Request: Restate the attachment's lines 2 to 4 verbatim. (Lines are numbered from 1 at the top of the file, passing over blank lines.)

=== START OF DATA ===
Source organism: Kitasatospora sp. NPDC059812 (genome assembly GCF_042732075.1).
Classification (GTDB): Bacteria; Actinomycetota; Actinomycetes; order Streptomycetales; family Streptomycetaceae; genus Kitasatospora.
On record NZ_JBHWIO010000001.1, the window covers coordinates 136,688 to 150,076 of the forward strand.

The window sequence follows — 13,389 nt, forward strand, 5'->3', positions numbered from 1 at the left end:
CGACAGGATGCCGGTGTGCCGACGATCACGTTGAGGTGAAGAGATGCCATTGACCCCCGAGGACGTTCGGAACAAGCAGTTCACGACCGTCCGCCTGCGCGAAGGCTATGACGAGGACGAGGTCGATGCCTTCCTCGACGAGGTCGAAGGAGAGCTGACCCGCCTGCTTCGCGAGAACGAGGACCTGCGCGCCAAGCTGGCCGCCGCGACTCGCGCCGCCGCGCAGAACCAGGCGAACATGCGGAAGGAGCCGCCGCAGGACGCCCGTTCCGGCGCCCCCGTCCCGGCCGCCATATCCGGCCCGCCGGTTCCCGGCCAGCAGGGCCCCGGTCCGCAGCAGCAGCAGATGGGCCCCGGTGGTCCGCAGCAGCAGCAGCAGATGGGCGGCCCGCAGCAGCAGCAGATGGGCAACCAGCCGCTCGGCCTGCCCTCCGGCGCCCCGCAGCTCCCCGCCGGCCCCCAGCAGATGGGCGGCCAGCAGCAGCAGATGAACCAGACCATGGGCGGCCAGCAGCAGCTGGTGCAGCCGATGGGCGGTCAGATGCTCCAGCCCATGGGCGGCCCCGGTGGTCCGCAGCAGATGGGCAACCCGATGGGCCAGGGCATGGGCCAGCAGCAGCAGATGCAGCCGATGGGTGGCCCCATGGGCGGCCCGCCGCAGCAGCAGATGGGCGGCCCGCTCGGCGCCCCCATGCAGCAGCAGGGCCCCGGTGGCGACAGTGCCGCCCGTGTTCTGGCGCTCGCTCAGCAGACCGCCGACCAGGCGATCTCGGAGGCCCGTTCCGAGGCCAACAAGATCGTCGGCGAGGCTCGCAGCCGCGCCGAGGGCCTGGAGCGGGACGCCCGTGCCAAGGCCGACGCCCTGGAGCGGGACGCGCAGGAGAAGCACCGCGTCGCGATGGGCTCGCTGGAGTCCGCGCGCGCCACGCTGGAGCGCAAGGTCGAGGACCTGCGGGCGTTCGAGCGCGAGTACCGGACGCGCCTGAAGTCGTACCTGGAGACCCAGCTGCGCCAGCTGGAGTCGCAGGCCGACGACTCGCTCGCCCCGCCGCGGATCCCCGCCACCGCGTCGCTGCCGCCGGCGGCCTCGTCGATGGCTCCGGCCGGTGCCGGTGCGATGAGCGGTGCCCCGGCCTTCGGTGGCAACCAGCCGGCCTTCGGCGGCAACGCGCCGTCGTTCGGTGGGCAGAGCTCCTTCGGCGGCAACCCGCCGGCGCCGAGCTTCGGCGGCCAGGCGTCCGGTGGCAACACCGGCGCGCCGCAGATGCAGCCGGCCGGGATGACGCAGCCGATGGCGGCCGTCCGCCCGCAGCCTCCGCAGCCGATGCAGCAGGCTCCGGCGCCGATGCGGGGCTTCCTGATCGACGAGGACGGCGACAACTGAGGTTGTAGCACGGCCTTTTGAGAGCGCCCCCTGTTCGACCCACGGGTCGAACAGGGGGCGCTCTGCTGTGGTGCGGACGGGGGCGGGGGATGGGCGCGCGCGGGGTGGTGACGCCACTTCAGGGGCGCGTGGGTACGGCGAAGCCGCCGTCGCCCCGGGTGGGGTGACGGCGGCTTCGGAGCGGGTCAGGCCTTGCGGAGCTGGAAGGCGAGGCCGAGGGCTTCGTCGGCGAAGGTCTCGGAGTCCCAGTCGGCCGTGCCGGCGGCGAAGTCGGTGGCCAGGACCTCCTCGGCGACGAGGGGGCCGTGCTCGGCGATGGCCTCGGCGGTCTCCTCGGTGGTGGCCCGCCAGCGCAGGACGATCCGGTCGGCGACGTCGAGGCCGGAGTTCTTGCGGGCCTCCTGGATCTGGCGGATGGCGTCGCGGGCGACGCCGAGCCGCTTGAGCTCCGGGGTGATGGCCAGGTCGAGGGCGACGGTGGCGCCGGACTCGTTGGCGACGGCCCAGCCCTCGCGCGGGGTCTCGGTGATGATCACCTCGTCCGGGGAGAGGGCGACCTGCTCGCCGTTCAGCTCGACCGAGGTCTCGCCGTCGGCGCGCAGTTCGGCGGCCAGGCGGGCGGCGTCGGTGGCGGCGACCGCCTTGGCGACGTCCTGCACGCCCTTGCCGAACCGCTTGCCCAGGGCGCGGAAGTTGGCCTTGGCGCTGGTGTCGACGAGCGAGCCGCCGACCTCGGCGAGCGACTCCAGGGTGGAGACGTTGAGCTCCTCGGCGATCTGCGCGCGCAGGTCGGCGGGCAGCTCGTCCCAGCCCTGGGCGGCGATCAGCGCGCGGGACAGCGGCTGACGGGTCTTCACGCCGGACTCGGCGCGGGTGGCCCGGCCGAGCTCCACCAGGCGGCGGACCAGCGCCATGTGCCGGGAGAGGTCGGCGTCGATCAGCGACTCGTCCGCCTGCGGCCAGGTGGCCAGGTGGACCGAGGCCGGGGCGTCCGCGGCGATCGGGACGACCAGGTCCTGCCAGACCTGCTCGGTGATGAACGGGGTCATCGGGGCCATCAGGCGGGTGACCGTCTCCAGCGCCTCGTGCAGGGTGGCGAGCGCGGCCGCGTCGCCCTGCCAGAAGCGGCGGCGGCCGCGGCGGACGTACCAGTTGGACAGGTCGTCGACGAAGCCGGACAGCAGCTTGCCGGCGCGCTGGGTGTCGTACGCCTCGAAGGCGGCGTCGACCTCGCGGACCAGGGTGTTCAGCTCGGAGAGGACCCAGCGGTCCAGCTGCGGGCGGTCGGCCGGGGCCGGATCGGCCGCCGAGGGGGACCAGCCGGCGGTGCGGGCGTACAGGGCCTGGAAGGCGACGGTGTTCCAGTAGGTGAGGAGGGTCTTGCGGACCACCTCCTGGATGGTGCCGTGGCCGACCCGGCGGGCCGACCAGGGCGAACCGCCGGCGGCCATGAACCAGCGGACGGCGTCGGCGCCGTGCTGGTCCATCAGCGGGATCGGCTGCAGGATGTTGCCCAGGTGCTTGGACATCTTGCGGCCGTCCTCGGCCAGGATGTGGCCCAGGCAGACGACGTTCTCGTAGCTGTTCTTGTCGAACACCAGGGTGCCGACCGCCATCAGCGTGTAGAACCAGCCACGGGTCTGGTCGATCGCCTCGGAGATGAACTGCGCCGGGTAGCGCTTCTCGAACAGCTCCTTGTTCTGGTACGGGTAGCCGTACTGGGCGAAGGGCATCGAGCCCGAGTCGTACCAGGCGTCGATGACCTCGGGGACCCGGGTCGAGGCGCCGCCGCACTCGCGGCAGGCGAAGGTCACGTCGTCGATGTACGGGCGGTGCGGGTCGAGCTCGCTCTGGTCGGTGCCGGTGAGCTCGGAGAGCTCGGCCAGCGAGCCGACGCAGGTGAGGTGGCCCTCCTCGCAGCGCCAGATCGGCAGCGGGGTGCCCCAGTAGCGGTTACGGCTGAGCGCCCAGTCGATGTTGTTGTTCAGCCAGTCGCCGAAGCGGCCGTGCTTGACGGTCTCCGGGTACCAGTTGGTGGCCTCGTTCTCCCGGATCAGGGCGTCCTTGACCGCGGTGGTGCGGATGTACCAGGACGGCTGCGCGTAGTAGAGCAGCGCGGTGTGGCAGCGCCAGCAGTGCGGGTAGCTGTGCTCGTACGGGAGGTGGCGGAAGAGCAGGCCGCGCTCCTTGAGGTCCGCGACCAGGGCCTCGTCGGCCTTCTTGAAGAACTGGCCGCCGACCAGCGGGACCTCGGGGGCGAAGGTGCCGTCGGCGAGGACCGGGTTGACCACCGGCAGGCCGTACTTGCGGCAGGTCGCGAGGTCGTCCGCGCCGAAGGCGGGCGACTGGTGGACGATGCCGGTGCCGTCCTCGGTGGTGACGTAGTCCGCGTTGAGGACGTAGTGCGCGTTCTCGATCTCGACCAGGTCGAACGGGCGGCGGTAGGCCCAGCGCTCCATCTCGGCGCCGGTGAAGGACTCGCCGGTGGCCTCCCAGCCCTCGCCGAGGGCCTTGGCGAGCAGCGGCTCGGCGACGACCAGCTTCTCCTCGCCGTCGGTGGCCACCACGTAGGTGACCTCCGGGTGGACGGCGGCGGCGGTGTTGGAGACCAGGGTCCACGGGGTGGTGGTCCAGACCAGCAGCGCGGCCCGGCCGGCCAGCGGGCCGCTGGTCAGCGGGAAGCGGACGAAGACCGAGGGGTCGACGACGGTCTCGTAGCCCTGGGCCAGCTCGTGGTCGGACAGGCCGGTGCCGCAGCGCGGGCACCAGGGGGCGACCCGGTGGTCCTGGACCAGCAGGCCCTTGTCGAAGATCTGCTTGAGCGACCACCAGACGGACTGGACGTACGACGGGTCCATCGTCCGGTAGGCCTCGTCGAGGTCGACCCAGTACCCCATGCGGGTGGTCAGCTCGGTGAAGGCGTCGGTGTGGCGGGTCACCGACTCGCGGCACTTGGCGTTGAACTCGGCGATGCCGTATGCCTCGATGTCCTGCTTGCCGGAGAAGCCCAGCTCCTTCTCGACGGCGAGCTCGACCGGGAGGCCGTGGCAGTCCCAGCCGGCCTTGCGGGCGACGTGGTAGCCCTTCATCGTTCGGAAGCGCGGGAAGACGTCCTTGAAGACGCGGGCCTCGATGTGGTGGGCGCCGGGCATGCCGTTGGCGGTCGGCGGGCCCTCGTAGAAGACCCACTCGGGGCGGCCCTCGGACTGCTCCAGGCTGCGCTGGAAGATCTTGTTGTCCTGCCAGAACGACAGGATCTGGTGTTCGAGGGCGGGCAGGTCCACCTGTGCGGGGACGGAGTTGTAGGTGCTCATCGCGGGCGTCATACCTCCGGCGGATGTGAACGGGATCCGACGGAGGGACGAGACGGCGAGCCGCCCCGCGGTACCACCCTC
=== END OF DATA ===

Classification (GTDB): Bacteria; Actinomycetota; Actinomycetes; order Streptomycetales; family Streptomycetaceae; genus Kitasatospora.
On record NZ_JBHWIO010000001.1, the window covers coordinates 136,688 to 150,076 of the forward strand.

The window sequence follows — 13,389 nt, forward strand, 5'->3', positions numbered from 1 at the left end: